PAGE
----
“... the speaker identifies a keenly affective, almost poignant, attachment to place—the bluff is nothing, “but it’s what I have”—but the landscape remains distorted, defined more by what it lacks than by what it resembles. At the same time, these passages about Southern California capture the vacancy that can so often characterize those places: a canyon plunging into nothing or rising into smog; things that fall short. “No one told me how / much space to leave / for silence” (37), Noftle writes in “Sunday Night Insomnia”; later, in “Ars Poetica”: “In a house, I am following myself, / one mirror after another. / Not only myself, / but also in relation to” (52). These are poems that place the objects of modern life in relation to themselves and to the gaps in our memory of them, poems that ask provocatively again and again about the stability of our own vision.”—Julia Bloch, The Volta
Noftle's first book of poems—she is a singer-songwriter and former art student—launches with a slimy sequence about sea slugs. Her surreal, luscious language evokes the sexy ooze and play of underwater invertebrates (the sea slug's heart is "a slipknot of mucus") but is occasionally undercut by syntactical sloppiness: "We see the shore is nothing but a line our eyes make, searching for names where the water ends and sand begins." After the sea slug section, which is captioned by factoids sourced to a natural science web forum, the poems about painting are clear and intellectually assured—"I've personally never used the gloss. It hardens my brushes and I'm/ unaffected"—and the work takes on an appealing voice. Throughout, parasomnia (disruptive sleep behaviors) and somniloquy (sleep talking) are used as metaphors for consciousness and perhaps to shroud disturbing autobiographic details. Attempting to invoke a sleep/wake state known as hypnagogia, the poet simultaneously remembers and forgets the trauma of the primal scene: "If I can float/ on my own language I can submerge/ this memory." VERDICT Textured, energetic poems about tactile perception that sometimes feel unfinished; lovers of contemporary poetry may want to investigate.—Ellen Kaufman, New York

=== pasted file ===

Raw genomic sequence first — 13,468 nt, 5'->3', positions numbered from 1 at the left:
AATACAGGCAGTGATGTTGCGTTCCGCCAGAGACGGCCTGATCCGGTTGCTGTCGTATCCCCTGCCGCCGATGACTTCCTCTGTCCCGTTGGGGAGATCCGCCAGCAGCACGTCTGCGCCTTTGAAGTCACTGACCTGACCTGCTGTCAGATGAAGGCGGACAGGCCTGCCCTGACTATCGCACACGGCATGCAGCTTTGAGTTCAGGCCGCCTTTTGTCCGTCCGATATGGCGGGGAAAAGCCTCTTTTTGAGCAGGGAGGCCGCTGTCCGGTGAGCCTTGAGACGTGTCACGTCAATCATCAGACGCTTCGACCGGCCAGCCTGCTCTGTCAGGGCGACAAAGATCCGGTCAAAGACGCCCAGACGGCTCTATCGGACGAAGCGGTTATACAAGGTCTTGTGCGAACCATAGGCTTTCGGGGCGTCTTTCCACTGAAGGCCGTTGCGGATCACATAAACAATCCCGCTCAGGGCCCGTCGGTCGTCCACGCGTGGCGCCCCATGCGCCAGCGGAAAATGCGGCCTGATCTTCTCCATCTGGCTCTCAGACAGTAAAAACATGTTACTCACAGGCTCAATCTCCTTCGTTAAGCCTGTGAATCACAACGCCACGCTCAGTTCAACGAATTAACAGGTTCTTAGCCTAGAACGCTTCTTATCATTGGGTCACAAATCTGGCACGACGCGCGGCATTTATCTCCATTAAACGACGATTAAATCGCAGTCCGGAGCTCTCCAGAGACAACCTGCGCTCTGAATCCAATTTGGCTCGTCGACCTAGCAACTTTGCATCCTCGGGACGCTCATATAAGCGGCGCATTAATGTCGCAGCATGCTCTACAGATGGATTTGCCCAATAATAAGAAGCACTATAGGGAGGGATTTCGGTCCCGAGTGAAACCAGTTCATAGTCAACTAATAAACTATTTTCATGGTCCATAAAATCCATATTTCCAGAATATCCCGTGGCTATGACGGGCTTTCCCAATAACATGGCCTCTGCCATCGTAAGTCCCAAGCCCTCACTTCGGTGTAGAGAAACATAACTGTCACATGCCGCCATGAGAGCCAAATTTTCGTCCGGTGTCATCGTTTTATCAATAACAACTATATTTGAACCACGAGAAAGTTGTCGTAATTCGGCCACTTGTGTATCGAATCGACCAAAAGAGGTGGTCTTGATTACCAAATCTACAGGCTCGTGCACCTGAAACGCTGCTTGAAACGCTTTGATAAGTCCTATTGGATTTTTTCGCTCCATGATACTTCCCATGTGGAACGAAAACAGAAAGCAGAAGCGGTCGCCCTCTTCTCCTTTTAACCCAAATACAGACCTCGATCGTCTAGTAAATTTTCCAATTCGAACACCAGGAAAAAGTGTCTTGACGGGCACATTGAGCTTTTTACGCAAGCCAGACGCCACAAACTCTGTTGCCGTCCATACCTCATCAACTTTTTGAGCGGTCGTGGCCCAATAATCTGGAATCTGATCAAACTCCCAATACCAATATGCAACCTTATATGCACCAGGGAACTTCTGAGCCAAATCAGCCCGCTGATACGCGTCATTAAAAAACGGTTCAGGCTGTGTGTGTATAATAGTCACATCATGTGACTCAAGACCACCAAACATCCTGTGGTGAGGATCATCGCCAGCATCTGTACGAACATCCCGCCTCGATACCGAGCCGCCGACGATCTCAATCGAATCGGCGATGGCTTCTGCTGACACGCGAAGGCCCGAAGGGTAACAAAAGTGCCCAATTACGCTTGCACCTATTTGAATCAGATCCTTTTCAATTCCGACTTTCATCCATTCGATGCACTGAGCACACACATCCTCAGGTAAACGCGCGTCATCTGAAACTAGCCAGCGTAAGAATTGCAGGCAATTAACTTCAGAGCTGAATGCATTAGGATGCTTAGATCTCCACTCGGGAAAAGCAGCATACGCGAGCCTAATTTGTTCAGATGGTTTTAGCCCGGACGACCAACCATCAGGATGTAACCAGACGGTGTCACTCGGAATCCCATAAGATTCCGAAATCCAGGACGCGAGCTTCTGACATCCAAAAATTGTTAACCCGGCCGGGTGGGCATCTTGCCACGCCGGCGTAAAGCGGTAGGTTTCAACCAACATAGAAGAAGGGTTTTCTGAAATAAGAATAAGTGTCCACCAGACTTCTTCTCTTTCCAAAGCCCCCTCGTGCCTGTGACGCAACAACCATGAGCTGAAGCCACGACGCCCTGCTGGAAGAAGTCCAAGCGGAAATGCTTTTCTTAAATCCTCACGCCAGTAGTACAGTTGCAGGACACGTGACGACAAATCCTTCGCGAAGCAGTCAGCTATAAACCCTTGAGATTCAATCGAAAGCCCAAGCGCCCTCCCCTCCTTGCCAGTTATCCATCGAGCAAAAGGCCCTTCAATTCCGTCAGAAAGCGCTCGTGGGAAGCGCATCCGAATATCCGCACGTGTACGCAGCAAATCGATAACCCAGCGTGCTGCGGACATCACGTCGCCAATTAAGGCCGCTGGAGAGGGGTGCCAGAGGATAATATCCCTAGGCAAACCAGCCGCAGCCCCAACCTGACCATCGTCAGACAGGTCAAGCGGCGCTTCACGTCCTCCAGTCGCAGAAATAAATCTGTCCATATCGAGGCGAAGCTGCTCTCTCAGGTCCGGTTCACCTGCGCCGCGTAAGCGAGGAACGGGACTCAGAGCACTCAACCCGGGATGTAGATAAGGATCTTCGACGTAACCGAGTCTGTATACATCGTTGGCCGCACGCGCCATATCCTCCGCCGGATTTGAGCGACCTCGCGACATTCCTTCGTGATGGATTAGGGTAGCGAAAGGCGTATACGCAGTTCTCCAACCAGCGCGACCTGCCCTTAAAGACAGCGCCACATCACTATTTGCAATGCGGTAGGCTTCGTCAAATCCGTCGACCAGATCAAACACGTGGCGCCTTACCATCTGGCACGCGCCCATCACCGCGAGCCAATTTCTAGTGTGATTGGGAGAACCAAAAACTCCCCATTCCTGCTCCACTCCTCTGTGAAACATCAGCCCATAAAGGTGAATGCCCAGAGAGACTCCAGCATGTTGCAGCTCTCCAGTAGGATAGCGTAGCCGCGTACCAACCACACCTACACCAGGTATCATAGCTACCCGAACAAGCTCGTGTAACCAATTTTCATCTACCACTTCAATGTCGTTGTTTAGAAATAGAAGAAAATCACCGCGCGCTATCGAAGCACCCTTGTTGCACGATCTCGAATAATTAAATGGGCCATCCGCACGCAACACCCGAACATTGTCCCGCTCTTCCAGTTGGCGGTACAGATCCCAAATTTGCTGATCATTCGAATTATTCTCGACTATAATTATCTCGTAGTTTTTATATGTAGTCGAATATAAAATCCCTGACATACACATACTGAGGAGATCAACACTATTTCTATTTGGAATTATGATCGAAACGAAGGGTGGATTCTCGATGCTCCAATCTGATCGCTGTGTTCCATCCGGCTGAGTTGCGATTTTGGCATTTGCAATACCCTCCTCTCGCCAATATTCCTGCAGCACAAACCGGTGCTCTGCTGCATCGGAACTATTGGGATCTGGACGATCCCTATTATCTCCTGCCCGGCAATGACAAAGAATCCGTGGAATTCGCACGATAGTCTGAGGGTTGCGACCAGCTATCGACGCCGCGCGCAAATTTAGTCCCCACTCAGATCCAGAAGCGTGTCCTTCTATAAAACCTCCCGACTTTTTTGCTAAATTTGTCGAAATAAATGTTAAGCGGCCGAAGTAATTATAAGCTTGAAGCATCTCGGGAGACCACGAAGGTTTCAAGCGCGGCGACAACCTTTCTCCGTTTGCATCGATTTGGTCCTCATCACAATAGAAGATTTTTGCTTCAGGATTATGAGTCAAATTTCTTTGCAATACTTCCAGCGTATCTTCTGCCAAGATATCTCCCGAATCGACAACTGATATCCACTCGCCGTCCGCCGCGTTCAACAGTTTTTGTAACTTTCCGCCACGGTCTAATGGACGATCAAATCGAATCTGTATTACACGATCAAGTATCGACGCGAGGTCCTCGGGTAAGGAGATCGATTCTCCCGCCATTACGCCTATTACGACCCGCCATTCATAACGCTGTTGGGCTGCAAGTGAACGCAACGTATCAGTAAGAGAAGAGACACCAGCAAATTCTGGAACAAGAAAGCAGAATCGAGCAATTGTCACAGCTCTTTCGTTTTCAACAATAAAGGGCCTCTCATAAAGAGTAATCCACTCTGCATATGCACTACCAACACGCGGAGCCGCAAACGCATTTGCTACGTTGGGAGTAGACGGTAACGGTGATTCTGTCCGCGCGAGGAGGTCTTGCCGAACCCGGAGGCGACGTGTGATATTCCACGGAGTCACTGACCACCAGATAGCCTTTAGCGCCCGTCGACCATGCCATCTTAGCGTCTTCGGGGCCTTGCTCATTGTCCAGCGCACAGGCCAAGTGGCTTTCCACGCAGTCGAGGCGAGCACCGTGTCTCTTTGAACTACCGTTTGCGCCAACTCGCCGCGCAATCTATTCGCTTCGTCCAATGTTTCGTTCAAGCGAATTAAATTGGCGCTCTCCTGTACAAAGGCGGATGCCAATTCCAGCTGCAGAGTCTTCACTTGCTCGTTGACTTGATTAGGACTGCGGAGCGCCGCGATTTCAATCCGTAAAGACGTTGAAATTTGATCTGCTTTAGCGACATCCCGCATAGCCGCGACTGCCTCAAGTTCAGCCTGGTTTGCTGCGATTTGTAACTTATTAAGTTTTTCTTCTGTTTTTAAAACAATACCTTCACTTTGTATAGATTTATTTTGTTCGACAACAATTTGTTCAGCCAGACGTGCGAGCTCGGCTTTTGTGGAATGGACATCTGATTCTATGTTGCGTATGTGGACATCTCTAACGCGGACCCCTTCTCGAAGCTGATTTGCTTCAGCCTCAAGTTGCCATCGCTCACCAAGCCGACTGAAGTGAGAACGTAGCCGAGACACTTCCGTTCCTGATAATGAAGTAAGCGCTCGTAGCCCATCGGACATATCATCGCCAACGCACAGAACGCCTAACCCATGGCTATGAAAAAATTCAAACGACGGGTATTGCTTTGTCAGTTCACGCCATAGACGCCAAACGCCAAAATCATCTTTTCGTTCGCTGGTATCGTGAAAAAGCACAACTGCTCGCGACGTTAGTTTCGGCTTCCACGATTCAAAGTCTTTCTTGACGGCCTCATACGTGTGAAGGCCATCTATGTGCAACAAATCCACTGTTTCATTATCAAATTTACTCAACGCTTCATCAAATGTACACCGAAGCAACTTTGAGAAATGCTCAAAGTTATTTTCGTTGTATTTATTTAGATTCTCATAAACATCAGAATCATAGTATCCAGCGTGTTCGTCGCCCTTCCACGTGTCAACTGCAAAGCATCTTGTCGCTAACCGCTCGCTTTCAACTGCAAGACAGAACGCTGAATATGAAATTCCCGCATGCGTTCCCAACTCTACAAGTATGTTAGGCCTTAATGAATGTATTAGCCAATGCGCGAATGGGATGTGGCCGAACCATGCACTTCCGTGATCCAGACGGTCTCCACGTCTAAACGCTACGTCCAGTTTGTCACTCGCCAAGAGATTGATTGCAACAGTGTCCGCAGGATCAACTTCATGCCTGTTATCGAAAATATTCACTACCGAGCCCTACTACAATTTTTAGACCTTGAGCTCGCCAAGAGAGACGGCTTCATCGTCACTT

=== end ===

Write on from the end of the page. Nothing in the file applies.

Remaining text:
Product dimensions: 5.80 (w) x 8.90 (h) x 0.40 (d)